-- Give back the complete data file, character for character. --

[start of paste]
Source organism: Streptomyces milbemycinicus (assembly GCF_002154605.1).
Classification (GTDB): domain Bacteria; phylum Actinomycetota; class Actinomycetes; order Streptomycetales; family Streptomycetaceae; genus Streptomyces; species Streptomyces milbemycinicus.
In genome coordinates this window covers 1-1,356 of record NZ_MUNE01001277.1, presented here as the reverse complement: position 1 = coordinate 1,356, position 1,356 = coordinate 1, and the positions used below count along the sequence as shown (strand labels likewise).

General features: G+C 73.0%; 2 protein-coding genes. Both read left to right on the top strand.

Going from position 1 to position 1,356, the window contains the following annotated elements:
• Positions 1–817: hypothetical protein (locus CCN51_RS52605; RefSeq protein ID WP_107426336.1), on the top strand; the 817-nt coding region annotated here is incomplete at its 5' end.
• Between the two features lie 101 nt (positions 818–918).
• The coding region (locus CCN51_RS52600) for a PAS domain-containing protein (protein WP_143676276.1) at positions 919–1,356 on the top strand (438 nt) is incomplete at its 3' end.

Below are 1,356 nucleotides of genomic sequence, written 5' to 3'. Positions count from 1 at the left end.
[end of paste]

Source organism: Streptomyces milbemycinicus (assembly GCF_002154605.1).
Classification (GTDB): domain Bacteria; phylum Actinomycetota; class Actinomycetes; order Streptomycetales; family Streptomycetaceae; genus Streptomyces; species Streptomyces milbemycinicus.
In genome coordinates this window covers 1-1,356 of record NZ_MUNE01001277.1, presented here as the reverse complement: position 1 = coordinate 1,356, position 1,356 = coordinate 1, and the positions used below count along the sequence as shown (strand labels likewise).

General features: G+C 73.0%; 2 protein-coding genes. Both read left to right on the top strand.

Going from position 1 to position 1,356, the window contains the following annotated elements:
• Positions 1–817: hypothetical protein (locus CCN51_RS52605; RefSeq protein ID WP_107426336.1), on the top strand; the 817-nt coding region annotated here is incomplete at its 5' end.
• Between the two features lie 101 nt (positions 818–918).
• The coding region (locus CCN51_RS52600) for a PAS domain-containing protein (protein WP_143676276.1) at positions 919–1,356 on the top strand (438 nt) is incomplete at its 3' end.

Below are 1,356 nucleotides of genomic sequence, written 5' to 3'. Positions count from 1 at the left end.